'South Side Stories' sets poems to song
Often students stuck in a boring literature class let their minds wander. As the professor rambles on about symbolism, they start to think about what they are going to have for dinner, whether that person they met at Clyde's will call and what tremendous drama will occur during tonight's episode of "Grey's Anatomy."
But there are certain questions that always seem to come to mind.
Say the professor is droning on about iambic pentameter. No one can help but notice the undeniable rhythm created by each line and how perfectly the words flow together. The next logical thought is often to ask oneself: "Wouldn't this make a great song?"
In Louis Rosen's "South Side Stories," the composer does just that. He takes the words of renowned American poets and spins them into lyrics accompanied with smooth acoustic music. Some of these songs were recently performed at the Historic Sixth and I Synagogue by Broadway artist Capathia Jenkins.
"South Side Stories" is a song cycle adapted from Rosen's play "The South Side: The Racial Transformation of an American Neighborhood." It depicts the south side of Chicago as it changed from an upper-class Jewish neighborhood to a middle-class African American one.
Rosen calls it a story of "youth, innocence, coming of age and experience." These songs speak of drug abuse, family ties, parental relationships, falling in love and sexual experiences. College-aged audiences can relate to this show because it deals with many of the issues they face everyday.
The first act was composed of songs taken from the poetry of Langston Hughes, Maya Angelou and Nikki Giovanni. Each song cycle highlighted the most widely known works of each poet and certainly shed new light on the meaning and beauty of each. The soft, strong voice of Jenkins combined with Rosen's rhythmic music truly transformed the poetry into something greater than the sum of its parts.
The audience was not thinking about underlining key words or highlighting phrases in a Lit textbook. Instead, listeners actually realized the deeper messages that were hidden in the poems and better appreciated how each was beautifully, carefully crafted. The songs created a jazzy vibe and were in turn inspiring, empowering and even a little romantic.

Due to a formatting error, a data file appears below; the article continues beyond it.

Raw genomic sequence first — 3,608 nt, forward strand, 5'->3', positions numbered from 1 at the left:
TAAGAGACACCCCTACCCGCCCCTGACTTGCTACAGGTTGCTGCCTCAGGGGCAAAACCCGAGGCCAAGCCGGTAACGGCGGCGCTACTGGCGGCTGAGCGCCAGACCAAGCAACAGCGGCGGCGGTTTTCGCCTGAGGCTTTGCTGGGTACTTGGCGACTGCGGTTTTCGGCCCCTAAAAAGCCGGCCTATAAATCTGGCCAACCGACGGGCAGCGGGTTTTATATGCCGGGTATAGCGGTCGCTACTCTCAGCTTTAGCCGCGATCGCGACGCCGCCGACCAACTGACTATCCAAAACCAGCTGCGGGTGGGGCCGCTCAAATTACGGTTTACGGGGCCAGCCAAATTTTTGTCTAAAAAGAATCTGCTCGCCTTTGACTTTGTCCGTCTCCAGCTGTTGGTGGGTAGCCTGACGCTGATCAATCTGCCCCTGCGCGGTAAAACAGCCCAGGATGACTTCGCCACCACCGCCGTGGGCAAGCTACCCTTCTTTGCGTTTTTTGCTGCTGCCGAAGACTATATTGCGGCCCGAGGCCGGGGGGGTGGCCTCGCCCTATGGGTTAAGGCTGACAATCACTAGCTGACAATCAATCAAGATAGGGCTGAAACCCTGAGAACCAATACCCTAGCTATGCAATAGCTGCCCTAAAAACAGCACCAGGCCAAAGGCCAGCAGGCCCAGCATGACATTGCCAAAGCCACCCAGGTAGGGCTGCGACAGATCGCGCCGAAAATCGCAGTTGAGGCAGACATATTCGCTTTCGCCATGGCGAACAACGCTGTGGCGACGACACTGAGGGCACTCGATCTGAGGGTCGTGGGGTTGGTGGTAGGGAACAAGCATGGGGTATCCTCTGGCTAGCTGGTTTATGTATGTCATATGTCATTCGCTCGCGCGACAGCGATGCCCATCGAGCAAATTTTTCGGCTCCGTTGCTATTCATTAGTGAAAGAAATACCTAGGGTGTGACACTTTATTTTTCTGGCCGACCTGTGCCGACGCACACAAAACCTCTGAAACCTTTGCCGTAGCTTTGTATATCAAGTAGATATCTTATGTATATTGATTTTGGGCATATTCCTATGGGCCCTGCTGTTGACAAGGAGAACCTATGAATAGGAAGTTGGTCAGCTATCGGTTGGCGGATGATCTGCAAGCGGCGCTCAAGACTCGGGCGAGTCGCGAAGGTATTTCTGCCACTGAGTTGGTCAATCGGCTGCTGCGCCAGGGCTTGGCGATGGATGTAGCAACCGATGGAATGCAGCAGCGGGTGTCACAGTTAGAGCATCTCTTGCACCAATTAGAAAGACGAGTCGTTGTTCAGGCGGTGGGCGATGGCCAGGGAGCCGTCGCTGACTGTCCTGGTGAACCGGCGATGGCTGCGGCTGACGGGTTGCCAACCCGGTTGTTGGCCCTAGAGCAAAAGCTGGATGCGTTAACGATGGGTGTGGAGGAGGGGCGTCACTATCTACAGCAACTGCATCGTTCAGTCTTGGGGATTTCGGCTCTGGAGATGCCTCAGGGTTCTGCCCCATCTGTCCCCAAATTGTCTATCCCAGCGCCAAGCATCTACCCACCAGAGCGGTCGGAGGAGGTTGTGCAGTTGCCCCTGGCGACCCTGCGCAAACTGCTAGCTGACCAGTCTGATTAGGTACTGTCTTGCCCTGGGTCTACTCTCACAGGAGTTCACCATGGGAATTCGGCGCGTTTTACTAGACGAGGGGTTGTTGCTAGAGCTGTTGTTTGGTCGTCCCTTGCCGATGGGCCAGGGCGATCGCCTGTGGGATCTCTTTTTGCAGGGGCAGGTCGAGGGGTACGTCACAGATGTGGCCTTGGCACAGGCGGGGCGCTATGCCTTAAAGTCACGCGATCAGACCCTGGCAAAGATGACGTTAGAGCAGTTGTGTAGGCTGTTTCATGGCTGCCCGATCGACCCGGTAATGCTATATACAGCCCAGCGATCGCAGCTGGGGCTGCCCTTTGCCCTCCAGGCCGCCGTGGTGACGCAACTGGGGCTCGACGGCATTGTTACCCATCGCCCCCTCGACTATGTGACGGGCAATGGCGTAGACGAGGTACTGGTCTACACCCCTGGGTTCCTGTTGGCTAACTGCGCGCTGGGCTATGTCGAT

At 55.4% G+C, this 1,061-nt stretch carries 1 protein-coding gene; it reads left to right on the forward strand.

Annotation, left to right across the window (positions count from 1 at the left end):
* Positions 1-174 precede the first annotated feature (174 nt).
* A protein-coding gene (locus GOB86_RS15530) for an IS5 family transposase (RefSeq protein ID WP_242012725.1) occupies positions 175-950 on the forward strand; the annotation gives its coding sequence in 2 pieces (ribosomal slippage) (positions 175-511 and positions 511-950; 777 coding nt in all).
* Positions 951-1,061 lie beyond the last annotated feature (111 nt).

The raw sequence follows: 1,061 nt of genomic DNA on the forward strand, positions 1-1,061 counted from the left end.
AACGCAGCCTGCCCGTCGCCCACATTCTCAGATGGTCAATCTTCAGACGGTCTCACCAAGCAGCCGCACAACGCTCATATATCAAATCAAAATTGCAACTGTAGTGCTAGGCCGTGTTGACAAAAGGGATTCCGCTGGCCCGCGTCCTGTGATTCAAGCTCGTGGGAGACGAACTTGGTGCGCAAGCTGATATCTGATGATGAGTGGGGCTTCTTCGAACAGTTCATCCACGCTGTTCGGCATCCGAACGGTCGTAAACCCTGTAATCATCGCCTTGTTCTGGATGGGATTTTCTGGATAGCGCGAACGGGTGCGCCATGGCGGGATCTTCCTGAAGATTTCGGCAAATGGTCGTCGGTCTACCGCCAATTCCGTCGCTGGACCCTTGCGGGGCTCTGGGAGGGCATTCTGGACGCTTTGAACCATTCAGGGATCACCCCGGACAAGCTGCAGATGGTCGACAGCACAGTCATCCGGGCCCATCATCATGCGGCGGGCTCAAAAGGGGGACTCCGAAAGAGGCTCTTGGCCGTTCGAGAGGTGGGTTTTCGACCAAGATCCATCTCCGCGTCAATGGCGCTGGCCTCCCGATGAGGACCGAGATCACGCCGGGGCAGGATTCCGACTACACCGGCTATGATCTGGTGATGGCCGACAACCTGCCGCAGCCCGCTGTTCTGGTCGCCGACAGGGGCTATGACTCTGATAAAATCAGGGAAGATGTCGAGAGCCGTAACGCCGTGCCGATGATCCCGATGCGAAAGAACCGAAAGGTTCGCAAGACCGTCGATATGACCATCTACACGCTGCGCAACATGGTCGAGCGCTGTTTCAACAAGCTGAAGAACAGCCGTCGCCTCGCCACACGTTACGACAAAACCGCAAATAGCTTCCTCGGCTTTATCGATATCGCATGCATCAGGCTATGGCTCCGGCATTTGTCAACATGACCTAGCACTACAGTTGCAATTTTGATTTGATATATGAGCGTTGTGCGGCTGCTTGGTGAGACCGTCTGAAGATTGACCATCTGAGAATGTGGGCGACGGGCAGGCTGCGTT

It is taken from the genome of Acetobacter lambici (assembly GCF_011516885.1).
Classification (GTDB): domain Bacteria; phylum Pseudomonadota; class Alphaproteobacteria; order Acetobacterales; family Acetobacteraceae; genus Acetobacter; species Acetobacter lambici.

The most outstanding number of the evening was "Phenomenal Woman," which is a song adapted from the eponymous Maya Angelou poem. Jenkins sang powerful lyrics that truly touched the audience. It was obvious that as Jenkins sang, "I am a woman, phenomenally. Phenomenal Woman, that's me," she sincerely believed it and made the audience believe it too.
The second act of "South Side Stories" also inspired some students to think, "Wow, my life story could be a bestseller."
The song that connected best with students was "Mae's Chevrolet," which spoke about a car that "blew heat in the summer and air in the winter." It illustrated the joys of cruising in a car with friends, singing without inhibition and carelessly forgetting the pains of life - pleasures most students have enjoyed.
"South Side Stories" gave audiences a new admiration for poetry and music. The songs and lyrics were moving, emotional and truly touched the audience.
Everyone should look for future performances of Jenkins' and Rosen's work. They are excellent performers who can connect with listeners of all ages, and they're guaranteed to deliver a great show.